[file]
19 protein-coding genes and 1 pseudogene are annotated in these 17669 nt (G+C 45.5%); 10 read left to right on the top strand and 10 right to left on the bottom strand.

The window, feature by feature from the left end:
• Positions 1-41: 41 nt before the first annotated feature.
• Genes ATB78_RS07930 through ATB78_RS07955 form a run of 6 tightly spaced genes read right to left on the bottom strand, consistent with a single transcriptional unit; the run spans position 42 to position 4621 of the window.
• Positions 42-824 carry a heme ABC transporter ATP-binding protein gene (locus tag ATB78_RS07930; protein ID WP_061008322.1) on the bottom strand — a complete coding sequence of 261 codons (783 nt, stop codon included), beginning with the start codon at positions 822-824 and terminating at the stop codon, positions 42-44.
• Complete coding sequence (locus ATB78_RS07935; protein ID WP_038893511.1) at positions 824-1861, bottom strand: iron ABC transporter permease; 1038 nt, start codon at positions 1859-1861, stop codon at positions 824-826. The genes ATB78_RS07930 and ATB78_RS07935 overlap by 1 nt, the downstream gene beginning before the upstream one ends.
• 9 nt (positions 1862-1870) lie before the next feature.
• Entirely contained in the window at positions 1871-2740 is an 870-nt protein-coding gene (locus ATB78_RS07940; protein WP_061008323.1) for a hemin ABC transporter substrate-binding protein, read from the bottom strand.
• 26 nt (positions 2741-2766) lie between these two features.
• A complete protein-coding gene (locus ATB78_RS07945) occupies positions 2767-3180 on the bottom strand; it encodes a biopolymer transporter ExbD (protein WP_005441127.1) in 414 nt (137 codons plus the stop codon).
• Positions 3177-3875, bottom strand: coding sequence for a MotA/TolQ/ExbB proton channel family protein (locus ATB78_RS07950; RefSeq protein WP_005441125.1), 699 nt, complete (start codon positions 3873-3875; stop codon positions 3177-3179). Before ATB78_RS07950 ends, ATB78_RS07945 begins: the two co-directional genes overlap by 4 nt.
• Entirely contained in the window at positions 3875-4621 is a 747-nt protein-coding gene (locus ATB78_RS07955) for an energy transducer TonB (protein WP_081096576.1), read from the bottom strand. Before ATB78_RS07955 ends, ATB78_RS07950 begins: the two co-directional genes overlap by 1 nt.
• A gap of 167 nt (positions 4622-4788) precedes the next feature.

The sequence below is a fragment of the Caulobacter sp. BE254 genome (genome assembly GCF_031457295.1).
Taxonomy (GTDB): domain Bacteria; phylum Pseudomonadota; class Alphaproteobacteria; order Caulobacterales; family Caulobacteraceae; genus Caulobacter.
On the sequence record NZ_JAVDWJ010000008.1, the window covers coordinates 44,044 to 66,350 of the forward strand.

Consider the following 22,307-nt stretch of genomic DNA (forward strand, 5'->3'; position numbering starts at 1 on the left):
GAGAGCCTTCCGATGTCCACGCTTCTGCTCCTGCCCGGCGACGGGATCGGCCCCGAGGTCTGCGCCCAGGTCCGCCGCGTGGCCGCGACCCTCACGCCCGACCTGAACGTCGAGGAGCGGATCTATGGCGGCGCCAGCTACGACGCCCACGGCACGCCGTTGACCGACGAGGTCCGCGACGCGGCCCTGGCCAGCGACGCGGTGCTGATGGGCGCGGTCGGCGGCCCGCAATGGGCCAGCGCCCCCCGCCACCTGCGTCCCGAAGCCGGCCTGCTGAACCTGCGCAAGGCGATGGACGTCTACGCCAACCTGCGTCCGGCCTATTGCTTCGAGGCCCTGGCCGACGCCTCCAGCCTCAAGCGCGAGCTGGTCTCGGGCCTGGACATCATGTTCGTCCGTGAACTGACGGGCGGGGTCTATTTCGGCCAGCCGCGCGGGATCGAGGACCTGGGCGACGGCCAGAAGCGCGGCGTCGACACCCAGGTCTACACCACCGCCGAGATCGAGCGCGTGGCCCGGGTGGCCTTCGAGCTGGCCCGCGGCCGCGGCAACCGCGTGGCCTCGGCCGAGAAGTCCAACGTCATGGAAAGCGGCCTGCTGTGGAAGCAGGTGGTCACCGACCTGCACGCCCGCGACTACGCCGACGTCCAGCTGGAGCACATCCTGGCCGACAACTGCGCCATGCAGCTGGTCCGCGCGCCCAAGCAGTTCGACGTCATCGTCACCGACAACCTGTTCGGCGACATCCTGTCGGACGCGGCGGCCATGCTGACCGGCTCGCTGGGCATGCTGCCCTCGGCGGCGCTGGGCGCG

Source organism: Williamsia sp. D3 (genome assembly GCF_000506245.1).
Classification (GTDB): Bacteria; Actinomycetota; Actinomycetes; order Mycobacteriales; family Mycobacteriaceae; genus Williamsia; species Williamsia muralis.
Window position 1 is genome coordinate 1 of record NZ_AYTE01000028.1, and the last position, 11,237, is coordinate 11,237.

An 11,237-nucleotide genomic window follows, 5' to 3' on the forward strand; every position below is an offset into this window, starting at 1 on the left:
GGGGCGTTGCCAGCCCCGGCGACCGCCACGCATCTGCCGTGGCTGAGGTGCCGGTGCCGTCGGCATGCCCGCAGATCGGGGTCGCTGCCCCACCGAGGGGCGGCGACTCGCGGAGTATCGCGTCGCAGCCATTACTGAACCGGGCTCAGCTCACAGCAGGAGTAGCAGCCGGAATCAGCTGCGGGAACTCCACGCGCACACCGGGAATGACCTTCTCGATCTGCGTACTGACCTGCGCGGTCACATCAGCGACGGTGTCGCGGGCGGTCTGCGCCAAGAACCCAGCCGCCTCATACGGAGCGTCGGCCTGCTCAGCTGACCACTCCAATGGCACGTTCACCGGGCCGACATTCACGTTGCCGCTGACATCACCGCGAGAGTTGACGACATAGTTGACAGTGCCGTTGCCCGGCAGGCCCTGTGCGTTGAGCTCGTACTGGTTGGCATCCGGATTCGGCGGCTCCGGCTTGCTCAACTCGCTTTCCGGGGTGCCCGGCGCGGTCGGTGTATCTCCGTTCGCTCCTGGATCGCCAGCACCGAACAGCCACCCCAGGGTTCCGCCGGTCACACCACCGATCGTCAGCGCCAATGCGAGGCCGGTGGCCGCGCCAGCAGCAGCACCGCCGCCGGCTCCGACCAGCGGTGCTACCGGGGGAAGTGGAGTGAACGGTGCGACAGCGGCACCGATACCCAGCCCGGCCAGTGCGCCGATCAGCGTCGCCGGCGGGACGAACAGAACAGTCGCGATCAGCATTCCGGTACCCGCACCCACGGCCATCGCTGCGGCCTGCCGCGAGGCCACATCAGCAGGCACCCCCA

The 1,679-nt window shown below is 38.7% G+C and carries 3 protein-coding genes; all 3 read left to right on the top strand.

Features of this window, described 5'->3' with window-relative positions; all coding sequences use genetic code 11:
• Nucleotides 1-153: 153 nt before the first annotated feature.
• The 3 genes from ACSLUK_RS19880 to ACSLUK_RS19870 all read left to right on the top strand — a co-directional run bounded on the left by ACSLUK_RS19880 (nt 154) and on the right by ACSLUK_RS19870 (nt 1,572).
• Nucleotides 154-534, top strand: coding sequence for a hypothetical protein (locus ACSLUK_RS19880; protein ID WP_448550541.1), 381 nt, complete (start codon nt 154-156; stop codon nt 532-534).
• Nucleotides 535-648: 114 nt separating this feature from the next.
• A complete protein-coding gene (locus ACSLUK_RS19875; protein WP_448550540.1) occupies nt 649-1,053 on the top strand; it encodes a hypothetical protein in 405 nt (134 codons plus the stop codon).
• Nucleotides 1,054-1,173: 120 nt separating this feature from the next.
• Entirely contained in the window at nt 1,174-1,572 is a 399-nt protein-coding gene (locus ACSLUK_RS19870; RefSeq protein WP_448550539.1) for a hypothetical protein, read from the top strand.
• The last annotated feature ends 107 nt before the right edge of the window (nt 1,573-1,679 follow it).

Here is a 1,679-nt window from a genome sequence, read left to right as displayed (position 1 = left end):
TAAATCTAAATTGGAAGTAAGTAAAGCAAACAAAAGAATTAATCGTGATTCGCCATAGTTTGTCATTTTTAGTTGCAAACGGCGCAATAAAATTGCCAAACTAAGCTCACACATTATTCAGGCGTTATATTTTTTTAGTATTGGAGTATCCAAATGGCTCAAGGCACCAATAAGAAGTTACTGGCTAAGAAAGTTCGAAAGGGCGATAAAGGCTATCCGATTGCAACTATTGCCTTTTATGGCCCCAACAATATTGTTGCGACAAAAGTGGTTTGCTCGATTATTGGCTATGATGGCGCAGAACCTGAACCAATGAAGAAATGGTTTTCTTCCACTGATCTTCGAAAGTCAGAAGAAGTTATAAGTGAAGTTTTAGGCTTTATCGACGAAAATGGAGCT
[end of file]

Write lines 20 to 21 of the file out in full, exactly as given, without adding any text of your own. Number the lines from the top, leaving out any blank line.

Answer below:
Classification (GTDB): Bacteria; Actinomycetota; Actinomycetes; order Mycobacteriales; family Mycobacteriaceae; genus Williamsia; species Williamsia muralis.
Window position 1 is genome coordinate 1 of record NZ_AYTE01000028.1, and the last position, 11,237, is coordinate 11,237.